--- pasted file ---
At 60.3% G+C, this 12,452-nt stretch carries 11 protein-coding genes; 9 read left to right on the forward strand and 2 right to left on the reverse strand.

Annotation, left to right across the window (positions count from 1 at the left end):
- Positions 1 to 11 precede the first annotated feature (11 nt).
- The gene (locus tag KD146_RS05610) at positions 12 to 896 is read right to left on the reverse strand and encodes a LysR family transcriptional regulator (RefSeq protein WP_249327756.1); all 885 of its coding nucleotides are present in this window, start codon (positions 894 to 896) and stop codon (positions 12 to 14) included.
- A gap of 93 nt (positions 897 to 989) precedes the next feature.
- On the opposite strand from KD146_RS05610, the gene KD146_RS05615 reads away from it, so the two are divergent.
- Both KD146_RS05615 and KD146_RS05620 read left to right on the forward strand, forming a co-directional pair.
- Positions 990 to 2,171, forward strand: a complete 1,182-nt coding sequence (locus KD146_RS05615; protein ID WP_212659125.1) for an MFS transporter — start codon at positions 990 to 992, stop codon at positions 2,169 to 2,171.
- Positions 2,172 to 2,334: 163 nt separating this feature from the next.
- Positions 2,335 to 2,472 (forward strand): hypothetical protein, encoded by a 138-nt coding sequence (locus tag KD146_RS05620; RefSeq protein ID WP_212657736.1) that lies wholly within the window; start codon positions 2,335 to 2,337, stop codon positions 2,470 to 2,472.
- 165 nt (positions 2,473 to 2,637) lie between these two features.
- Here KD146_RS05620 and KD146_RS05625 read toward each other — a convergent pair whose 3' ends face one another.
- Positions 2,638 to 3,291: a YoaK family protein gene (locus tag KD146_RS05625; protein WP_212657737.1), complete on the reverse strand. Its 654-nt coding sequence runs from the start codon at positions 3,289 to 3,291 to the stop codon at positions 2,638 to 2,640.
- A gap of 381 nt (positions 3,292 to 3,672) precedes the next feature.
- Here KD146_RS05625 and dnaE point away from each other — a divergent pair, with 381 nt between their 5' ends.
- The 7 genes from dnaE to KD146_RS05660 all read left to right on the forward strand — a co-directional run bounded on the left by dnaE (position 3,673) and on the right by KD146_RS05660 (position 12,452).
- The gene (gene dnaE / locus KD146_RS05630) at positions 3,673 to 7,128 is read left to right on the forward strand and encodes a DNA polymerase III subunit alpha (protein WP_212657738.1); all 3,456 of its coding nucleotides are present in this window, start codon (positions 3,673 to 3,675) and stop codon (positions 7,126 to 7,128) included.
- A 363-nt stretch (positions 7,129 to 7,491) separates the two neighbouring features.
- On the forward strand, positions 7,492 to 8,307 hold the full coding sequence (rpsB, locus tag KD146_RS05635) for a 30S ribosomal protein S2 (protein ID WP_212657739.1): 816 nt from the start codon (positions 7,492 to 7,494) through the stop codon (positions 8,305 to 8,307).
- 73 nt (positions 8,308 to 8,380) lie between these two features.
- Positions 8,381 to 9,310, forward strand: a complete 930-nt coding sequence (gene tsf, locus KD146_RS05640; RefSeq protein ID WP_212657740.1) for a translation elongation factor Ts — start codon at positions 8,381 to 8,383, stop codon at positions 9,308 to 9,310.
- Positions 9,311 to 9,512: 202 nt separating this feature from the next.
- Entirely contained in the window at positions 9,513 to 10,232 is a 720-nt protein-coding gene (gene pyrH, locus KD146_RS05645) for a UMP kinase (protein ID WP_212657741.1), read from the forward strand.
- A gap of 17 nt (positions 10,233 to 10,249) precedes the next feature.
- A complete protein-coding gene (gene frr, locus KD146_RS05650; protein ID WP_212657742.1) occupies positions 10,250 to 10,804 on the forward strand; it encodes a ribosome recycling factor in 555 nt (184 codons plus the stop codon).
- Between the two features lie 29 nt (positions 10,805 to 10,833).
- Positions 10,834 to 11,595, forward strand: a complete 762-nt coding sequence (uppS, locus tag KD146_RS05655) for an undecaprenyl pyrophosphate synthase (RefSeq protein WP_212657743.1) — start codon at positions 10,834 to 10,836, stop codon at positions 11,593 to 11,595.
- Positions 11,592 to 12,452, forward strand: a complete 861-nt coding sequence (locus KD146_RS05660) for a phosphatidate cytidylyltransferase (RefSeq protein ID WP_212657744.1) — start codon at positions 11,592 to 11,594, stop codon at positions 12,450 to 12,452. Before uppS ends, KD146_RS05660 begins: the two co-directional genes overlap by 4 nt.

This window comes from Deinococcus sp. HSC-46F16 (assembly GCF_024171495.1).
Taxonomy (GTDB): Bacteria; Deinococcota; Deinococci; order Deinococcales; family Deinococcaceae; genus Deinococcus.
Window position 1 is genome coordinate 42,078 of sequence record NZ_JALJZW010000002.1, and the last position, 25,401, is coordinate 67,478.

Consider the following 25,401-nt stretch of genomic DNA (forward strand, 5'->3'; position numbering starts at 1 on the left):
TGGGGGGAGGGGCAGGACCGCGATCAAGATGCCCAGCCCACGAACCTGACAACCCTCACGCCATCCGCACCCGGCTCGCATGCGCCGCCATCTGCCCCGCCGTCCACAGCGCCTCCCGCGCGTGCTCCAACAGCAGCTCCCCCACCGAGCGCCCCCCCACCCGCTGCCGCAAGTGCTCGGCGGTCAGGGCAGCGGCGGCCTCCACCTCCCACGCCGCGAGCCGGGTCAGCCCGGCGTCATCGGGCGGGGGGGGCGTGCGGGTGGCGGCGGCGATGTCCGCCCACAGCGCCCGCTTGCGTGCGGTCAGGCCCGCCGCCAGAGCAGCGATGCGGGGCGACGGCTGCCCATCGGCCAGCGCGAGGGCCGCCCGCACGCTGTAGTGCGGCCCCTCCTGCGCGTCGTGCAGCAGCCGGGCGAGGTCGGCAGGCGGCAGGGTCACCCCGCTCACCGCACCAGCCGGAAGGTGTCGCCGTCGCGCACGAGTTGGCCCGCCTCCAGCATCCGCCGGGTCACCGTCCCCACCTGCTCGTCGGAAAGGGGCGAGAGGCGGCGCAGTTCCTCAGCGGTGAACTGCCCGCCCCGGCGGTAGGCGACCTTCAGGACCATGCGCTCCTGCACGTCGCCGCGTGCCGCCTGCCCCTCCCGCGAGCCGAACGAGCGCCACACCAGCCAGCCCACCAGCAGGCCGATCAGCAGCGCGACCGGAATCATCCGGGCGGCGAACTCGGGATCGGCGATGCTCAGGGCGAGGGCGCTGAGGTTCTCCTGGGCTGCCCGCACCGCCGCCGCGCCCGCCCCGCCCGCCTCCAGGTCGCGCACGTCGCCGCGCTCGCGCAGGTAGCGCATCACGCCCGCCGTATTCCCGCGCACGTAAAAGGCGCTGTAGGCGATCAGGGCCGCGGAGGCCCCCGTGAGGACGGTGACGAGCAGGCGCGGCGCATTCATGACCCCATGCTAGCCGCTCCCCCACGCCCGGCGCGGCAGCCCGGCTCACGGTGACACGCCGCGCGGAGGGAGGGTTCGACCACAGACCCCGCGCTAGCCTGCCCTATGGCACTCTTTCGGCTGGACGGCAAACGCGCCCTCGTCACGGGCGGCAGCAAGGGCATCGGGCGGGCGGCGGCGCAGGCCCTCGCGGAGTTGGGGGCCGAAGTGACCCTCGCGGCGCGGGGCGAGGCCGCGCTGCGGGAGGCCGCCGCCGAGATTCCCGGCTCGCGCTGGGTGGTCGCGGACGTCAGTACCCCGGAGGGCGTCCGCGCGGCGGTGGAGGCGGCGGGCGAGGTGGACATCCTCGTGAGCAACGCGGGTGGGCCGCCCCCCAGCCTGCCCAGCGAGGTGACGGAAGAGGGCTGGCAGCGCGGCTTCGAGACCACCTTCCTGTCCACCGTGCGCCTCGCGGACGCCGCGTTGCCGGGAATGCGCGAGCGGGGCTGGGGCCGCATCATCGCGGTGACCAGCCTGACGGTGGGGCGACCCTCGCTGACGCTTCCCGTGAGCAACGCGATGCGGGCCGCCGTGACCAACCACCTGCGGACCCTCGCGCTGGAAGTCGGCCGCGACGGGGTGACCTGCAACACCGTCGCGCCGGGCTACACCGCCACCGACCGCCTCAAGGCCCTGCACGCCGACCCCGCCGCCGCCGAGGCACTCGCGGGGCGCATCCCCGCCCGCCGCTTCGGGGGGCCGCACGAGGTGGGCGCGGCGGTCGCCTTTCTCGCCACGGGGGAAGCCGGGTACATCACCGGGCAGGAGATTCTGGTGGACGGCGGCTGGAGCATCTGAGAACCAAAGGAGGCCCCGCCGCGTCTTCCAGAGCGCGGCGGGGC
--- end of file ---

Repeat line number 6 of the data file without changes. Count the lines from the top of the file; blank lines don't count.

- On the opposite strand from KD146_RS05610, the gene KD146_RS05615 reads away from it, so the two are divergent.